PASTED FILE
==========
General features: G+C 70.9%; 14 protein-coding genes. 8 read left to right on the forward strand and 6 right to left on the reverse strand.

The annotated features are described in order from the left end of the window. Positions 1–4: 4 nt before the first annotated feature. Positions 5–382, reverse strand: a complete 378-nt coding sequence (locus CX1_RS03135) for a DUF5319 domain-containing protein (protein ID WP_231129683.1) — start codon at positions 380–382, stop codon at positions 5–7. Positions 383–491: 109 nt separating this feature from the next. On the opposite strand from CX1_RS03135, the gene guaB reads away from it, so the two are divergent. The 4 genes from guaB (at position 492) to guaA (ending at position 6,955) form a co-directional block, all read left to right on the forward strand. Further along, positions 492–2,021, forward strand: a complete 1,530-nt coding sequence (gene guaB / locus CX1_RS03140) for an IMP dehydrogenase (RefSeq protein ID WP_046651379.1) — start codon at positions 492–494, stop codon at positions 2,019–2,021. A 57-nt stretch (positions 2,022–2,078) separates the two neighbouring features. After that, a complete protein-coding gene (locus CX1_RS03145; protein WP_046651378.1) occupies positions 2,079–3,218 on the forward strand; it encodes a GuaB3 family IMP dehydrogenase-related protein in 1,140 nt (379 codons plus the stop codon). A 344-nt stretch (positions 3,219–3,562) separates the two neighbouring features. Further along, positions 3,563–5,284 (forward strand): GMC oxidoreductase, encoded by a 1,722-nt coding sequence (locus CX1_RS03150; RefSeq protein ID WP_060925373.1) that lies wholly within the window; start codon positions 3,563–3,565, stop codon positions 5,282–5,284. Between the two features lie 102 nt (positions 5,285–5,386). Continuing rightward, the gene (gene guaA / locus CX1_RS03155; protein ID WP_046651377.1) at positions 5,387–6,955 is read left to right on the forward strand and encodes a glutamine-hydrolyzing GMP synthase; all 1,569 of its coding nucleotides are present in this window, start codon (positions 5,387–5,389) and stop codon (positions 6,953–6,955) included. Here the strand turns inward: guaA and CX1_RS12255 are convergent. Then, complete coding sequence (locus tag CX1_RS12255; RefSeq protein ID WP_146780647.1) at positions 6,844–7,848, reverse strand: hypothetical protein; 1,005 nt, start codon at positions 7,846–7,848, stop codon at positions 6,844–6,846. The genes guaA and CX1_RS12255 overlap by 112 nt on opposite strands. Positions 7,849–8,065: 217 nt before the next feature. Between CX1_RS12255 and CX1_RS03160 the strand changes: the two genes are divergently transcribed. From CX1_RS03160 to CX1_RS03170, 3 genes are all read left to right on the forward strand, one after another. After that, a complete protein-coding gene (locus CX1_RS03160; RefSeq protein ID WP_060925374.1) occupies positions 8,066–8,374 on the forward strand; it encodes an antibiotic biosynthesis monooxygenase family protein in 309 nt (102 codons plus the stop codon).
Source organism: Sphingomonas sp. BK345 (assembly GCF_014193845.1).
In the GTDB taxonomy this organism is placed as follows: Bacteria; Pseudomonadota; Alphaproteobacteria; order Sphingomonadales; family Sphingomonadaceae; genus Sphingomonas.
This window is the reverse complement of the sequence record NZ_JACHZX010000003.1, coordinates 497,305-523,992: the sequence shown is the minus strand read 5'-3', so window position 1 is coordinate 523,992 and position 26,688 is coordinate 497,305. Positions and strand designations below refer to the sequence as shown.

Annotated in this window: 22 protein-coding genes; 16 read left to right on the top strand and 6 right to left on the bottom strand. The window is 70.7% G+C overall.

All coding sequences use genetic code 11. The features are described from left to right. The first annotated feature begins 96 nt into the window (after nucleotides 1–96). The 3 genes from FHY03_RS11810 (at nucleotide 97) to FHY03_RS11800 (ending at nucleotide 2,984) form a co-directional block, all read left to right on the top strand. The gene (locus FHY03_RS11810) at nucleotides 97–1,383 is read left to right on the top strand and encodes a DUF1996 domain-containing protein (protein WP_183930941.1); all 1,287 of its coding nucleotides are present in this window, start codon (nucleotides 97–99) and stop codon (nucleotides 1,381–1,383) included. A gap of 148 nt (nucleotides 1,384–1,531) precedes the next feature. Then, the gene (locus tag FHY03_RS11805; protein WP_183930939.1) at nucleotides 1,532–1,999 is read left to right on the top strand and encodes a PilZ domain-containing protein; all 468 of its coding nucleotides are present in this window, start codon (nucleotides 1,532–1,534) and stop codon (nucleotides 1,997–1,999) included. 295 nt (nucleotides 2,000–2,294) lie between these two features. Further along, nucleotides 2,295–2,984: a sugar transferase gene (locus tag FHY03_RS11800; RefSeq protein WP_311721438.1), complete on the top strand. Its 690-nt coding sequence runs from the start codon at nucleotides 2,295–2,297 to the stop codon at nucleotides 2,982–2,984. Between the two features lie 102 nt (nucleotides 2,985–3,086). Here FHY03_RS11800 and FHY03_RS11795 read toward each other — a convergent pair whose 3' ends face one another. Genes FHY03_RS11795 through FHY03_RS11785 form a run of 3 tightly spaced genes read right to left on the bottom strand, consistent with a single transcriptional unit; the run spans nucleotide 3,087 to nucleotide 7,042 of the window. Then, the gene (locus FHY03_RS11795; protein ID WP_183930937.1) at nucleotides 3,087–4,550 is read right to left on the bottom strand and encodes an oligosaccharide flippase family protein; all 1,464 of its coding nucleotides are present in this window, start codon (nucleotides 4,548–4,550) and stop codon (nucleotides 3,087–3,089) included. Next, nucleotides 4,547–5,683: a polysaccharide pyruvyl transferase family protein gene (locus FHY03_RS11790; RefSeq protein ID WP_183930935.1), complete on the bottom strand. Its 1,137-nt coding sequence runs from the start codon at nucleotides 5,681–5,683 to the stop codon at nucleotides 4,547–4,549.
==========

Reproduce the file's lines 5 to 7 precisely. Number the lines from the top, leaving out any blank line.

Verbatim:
This window is the reverse complement of the sequence record NZ_JACHZX010000003.1, coordinates 497,305-523,992: the sequence shown is the minus strand read 5'-3', so window position 1 is coordinate 523,992 and position 26,688 is coordinate 497,305. Positions and strand designations below refer to the sequence as shown.

Annotated in this window: 22 protein-coding genes; 16 read left to right on the top strand and 6 right to left on the bottom strand. The window is 70.7% G+C overall.

All coding sequences use genetic code 11. The features are described from left to right. The first annotated feature begins 96 nt into the window (after nucleotides 1–96). The 3 genes from FHY03_RS11810 (at nucleotide 97) to FHY03_RS11800 (ending at nucleotide 2,984) form a co-directional block, all read left to right on the top strand. The gene (locus FHY03_RS11810) at nucleotides 97–1,383 is read left to right on the top strand and encodes a DUF1996 domain-containing protein (protein WP_183930941.1); all 1,287 of its coding nucleotides are present in this window, start codon (nucleotides 97–99) and stop codon (nucleotides 1,381–1,383) included. A gap of 148 nt (nucleotides 1,384–1,531) precedes the next feature. Then, the gene (locus tag FHY03_RS11805; protein WP_183930939.1) at nucleotides 1,532–1,999 is read left to right on the top strand and encodes a PilZ domain-containing protein; all 468 of its coding nucleotides are present in this window, start codon (nucleotides 1,532–1,534) and stop codon (nucleotides 1,997–1,999) included. 295 nt (nucleotides 2,000–2,294) lie between these two features. Further along, nucleotides 2,295–2,984: a sugar transferase gene (locus tag FHY03_RS11800; RefSeq protein WP_311721438.1), complete on the top strand. Its 690-nt coding sequence runs from the start codon at nucleotides 2,295–2,297 to the stop codon at nucleotides 2,982–2,984. Between the two features lie 102 nt (nucleotides 2,985–3,086). Here FHY03_RS11800 and FHY03_RS11795 read toward each other — a convergent pair whose 3' ends face one another. Genes FHY03_RS11795 through FHY03_RS11785 form a run of 3 tightly spaced genes read right to left on the bottom strand, consistent with a single transcriptional unit; the run spans nucleotide 3,087 to nucleotide 7,042 of the window. Then, the gene (locus FHY03_RS11795; protein ID WP_183930937.1) at nucleotides 3,087–4,550 is read right to left on the bottom strand and encodes an oligosaccharide flippase family protein; all 1,464 of its coding nucleotides are present in this window, start codon (nucleotides 4,548–4,550) and stop codon (nucleotides 3,087–3,089) included. Next, nucleotides 4,547–5,683: a polysaccharide pyruvyl transferase family protein gene (locus FHY03_RS11790; RefSeq protein ID WP_183930935.1), complete on the bottom strand. Its 1,137-nt coding sequence runs from the start codon at nucleotides 5,681–5,683 to the stop codon at nucleotides 4,547–4,549.